The “first and greatest commandment” is lifted right out of Deuteronomy 6. As a part of the Jewish prayer, the Shema, it would make sense that Jesus would call this the most important of the 613 commandments found in the Old Testament. It would have seemed perfectly appropriate and perfectly Jewish of Jesus to suggest Deuteronomy 6:5 as the most important command.

But the second isn’t from the Shema, it isn’t from Deuteronomy at all. It’s from the book of Leviticus. Tucked away in a section that we have labeled, “Various Laws”, Jesus finds that love our enemies as something that is of the upmost importance. This idea would continue in Jesus’ parables like the Good Samaritan, and how Jesus acted towards the Romans that executed him. It is also important to see how Jesus was reading the Old Testament. Clearly, he was noticing and majoring on things that no one else was. There would come a major shift in understanding how the Old Testament would function because of Jesus and how He read the Old Testament. Beyond the quotations that Jesus makes, the Apostle Paul and the rest of the New Testament writers continually refer back to the Law, the Old Testament, quoting and illuding to the stories that are found within its pages.

How can we expect to read the New Testament and understand what we are reading if we have no idea what is going on in the Old Testament? It would be like watching Part Two of Back To The Future without Part One. Yes, it’s amazing, but it makes it so much better when you understand what came before it.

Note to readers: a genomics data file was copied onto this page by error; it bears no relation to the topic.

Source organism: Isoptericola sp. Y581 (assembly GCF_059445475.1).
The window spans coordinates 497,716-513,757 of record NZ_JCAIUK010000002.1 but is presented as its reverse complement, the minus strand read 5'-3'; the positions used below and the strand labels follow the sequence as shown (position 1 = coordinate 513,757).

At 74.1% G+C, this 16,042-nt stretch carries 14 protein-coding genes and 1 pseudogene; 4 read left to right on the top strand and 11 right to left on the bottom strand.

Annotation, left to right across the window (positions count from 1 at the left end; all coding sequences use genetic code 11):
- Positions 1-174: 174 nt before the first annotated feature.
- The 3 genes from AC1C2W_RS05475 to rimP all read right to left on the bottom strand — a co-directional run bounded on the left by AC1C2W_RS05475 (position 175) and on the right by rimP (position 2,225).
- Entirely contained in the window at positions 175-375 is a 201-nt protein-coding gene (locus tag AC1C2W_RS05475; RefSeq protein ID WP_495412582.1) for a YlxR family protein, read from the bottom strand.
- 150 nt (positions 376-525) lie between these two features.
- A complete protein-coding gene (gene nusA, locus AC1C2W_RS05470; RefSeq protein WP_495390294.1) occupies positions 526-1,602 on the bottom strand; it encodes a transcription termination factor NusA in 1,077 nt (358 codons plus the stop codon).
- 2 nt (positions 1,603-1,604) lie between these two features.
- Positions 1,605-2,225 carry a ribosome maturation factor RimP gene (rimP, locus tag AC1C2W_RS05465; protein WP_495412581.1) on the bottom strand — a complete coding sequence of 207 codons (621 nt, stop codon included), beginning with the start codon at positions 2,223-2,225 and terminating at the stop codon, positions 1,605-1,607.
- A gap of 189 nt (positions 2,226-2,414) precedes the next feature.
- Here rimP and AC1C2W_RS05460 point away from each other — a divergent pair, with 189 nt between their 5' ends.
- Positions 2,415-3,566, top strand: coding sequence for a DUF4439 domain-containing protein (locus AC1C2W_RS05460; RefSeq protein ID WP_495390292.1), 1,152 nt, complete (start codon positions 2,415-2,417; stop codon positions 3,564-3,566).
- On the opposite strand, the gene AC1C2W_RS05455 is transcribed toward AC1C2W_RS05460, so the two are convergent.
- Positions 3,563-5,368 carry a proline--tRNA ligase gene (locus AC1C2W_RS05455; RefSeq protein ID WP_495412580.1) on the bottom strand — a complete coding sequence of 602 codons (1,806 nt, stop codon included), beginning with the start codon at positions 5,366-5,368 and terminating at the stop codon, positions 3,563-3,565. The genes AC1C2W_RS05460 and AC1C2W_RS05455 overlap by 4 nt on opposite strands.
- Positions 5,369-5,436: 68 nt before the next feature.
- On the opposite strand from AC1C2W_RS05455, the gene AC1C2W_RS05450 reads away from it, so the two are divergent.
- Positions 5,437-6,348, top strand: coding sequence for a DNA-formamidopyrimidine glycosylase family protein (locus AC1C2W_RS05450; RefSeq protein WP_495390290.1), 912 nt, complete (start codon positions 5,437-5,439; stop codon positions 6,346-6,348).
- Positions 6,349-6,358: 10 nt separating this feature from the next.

3. It Is Where We Find The Examples We Need

I love reading Paul. He was clearly a brilliant man, understanding the ins and outs of what Jesus had done in ways that no one else did (remember, the Apostle Peter said that Paul’s teachings were hard to understand). But there are times that I will stop reading because I need to see his words in action. What Paul teaches is powerful, but seeing those things put into practice help me understand what he is saying.

Or when James teaches things like,”Consider it pure joy, my brothers and sisters, whenever you face trials of many kinds, because you know that the testing of your faith produces perseverance (1:2-3).” I want to have an example.